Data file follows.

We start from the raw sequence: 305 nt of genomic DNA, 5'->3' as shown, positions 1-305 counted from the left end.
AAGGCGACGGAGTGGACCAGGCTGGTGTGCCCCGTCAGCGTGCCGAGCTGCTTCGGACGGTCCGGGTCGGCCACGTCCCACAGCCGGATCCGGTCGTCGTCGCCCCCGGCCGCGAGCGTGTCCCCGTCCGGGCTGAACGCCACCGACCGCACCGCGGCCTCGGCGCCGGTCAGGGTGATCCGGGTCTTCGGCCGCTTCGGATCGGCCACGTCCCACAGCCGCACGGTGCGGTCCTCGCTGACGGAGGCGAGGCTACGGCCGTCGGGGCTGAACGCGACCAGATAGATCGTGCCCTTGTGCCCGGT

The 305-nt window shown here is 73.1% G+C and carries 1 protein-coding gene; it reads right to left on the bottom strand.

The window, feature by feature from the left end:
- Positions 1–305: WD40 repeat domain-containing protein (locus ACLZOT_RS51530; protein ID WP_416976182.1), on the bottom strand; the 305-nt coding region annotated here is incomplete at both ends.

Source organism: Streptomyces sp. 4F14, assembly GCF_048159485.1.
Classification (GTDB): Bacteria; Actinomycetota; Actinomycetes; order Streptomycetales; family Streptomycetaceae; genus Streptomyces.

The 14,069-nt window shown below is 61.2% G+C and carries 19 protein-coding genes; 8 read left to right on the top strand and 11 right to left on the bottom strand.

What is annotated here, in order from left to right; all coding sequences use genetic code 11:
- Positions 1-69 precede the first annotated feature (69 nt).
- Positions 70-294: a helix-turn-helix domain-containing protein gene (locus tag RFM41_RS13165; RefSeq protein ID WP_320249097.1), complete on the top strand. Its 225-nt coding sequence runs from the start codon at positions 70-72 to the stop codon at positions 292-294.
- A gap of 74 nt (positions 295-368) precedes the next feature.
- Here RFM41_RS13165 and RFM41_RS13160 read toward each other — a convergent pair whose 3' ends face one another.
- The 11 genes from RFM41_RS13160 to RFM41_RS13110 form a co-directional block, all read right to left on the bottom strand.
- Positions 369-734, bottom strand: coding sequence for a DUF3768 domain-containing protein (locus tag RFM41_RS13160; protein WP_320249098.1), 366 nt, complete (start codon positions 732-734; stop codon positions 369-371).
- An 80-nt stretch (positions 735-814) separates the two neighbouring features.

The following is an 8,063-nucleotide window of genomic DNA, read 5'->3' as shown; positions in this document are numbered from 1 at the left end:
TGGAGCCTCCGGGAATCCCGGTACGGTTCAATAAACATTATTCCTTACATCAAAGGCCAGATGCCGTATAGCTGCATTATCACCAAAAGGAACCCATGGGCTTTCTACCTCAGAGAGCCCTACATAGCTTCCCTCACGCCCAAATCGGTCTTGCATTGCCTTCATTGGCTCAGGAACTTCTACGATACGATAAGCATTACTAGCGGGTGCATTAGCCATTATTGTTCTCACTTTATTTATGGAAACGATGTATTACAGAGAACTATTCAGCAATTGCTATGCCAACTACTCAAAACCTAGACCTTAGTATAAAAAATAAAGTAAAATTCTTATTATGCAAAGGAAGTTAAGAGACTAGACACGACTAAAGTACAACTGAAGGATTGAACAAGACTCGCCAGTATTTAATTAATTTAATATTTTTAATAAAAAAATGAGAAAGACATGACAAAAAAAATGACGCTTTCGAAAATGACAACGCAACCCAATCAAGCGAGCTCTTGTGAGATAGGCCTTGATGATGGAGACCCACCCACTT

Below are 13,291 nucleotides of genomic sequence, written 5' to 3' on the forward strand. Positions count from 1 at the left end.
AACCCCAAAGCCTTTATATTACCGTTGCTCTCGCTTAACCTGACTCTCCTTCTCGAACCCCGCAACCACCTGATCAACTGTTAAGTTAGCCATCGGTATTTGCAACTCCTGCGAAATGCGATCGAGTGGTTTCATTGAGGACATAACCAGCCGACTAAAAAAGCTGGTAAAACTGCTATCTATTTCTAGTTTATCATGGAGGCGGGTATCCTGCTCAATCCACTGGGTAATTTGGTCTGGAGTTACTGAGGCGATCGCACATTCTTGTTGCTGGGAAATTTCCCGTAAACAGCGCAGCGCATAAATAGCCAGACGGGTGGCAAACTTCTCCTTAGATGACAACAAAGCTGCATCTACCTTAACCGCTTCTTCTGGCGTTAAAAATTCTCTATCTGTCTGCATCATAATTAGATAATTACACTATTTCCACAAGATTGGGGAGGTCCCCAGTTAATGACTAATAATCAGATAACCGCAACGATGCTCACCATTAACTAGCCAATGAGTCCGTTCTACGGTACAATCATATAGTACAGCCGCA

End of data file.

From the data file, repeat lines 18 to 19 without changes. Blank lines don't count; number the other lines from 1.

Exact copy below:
TGGAGCCTCCGGGAATCCCGGTACGGTTCAATAAACATTATTCCTTACATCAAAGGCCAGATGCCGTATAGCTGCATTATCACCAAAAGGAACCCATGGGCTTTCTACCTCAGAGAGCCCTACATAGCTTCCCTCACGCCCAAATCGGTCTTGCATTGCCTTCATTGGCTCAGGAACTTCTACGATACGATAAGCATTACTAGCGGGTGCATTAGCCATTATTGTTCTCACTTTATTTATGGAAACGATGTATTACAGAGAACTATTCAGCAATTGCTATGCCAACTACTCAAAACCTAGACCTTAGTATAAAAAATAAAGTAAAATTCTTATTATGCAAAGGAAGTTAAGAGACTAGACACGACTAAAGTACAACTGAAGGATTGAACAAGACTCGCCAGTATTTAATTAATTTAATATTTTTAATAAAAAAATGAGAAAGACATGACAAAAAAAATGACGCTTTCGAAAATGACAACGCAACCCAATCAAGCGAGCTCTTGTGAGATAGGCCTTGATGATGGAGACCCACCCACTT

Below are 13,291 nucleotides of genomic sequence, written 5' to 3' on the forward strand. Positions count from 1 at the left end.